Ketosis for Reduced Inflammation
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Ketosis for Reduced Inflammation

When it comes to fighting inflammation, the keto diet delivers incredible health benefits. Learn how ketosis can help with inflammation, pain & chronic disease.

Inflammation plays an important part in the body’s ability to heal itself and stay protected from illness, and other damage. But too much inflammation can have serious consequences — including chronic diseases that become debilitating for many people.

One of the beneficial aspects of the ketogenic diet is how it can be anti-inflammatory, and many people are turning to ketosis as a way to help manage and reduce symptoms from inflammation. This article is all about how one can use ketosis for reduced inflammation — and the best anti-inflammatory ketogenic foods.

How Ketosis Reduces Inflammation

Being in ketosis means the body is utilizing fat instead of sugar for energy, and it’s likely that you’ve heard sugar is inflammatory. Excess sugar causes the body to:

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  • Produce high amounts of insulin
  • Raise inflammation markers
  • Make free radicals, which are molecules that can inflame blood vessel linings and stimulate the body’s immune response
  • Trigger chronic disease

Eating a ketogenic diet that is very low in sugar helps halt the surges of insulin from unregulated sugar levels that raise blood sugar and create inflammation in the body.

To understand this better, let’s take a closer look the relationship between inflammation, disease, and pain that often comes from both.

Inflammation, Pain, and Chronic Disease

Behind most chronic diseases, such as nerve damage, arthritis, or diabetes, is a high amount of inflammation. This often comes with a lot of pain, too.

There are many factors involved in chronic inflammation, including a sedentary lifestyle, high stress levels, exposure to toxins like tobacco smoke, or having a family history of inflammation. However, what we choose to eat every day plays a big part too.

Opiate drugs, which are most commonly used to treat pain, always come with potential serious side effects, not to mention the tendency to be addictive. Plus, this doesn’t always promise they’ll be effective.

Many people living with diseases resulting from inflammation are looking for alternative, non-addictive therapies for reducing the side effects, including pain. Not only does a ketogenic diet and being in ketosis help in reducing inflammation, it can also help ease related pain through:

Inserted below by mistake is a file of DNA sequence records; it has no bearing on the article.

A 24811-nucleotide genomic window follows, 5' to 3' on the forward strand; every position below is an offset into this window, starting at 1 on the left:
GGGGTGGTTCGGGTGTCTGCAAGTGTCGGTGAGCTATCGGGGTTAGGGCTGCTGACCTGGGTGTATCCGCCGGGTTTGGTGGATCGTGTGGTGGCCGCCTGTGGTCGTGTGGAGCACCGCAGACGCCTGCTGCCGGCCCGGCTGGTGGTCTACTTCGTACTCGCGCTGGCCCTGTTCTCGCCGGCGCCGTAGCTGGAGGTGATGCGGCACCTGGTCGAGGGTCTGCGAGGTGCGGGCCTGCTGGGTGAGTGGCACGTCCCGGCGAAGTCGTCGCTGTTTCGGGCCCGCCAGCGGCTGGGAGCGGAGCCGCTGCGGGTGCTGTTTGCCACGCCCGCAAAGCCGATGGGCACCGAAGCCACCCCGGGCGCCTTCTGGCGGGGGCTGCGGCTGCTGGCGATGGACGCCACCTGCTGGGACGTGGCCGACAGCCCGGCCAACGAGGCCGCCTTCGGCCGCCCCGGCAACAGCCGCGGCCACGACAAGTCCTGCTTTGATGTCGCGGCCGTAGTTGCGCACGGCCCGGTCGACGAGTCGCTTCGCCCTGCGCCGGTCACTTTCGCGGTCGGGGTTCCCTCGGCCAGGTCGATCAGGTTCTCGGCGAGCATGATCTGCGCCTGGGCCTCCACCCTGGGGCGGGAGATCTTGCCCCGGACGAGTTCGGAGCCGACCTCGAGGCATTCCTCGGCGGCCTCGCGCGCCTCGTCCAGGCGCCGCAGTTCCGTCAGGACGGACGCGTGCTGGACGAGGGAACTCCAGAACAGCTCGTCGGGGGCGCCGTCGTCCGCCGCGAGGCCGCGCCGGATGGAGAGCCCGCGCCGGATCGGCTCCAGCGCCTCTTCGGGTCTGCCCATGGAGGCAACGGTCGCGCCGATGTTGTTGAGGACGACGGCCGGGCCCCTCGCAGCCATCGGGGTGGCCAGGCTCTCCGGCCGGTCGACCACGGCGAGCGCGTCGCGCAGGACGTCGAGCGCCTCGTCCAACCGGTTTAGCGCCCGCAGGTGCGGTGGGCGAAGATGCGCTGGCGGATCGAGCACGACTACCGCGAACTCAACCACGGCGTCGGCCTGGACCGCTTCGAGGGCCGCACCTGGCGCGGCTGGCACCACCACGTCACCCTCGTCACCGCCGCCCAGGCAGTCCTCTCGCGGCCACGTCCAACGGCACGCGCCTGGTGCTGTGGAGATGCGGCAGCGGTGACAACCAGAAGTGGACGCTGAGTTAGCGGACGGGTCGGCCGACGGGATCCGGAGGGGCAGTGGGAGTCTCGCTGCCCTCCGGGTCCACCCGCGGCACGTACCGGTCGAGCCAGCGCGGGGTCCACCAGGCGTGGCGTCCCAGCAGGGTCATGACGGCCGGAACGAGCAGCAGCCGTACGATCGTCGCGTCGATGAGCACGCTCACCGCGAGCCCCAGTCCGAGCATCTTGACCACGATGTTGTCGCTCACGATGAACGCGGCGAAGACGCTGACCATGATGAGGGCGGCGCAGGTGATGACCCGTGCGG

• Decreased activity of the nervous system, which helps relieve pain perception
  • Decreased reactive oxygen species, which are known to contribute to inflammation [*] [*]
  • Increased adenosine, a natural chemical that is known to fight inflammation and act as a pain reliever [*] [*]

These responses demonstrate the ketogenic diet can help reduce pain and inflammation by increasing pain thresholds, making it more manageable. In addition, less inflammation itself can help reduce pain.

But what about the act of ketosis itself? Research has shown one of the ketones released during ketosis has benefits for inflammation.

Beta-hydroxybutyrate and Inflammation

When our bodies go into ketosis, there are three ketone bodies released. The most important ketone, the one that helps us monitor ketosis levels, is beta-hydroxybutyrate.

Recent research has shown that beta-hydroxybutyrate can block what’s called the NLRP3 inflammasome, an immune system receptor linked to inflammation. [*] Here’s why:

The NLRP3 inflammasome reacts quickly to threats to the body, such as toxins, infections, or too much glucose. While helpful in many cases, this receptor can be activated too much if we’re constantly exposed to inflammation, like from eating inflammatory foods every day.

This could be a main reason people experience anti-inflammatory effects when following a ketogenic diet. By triggering ketosis, we may be able to help reduce how much the NLRP3 fires in the body.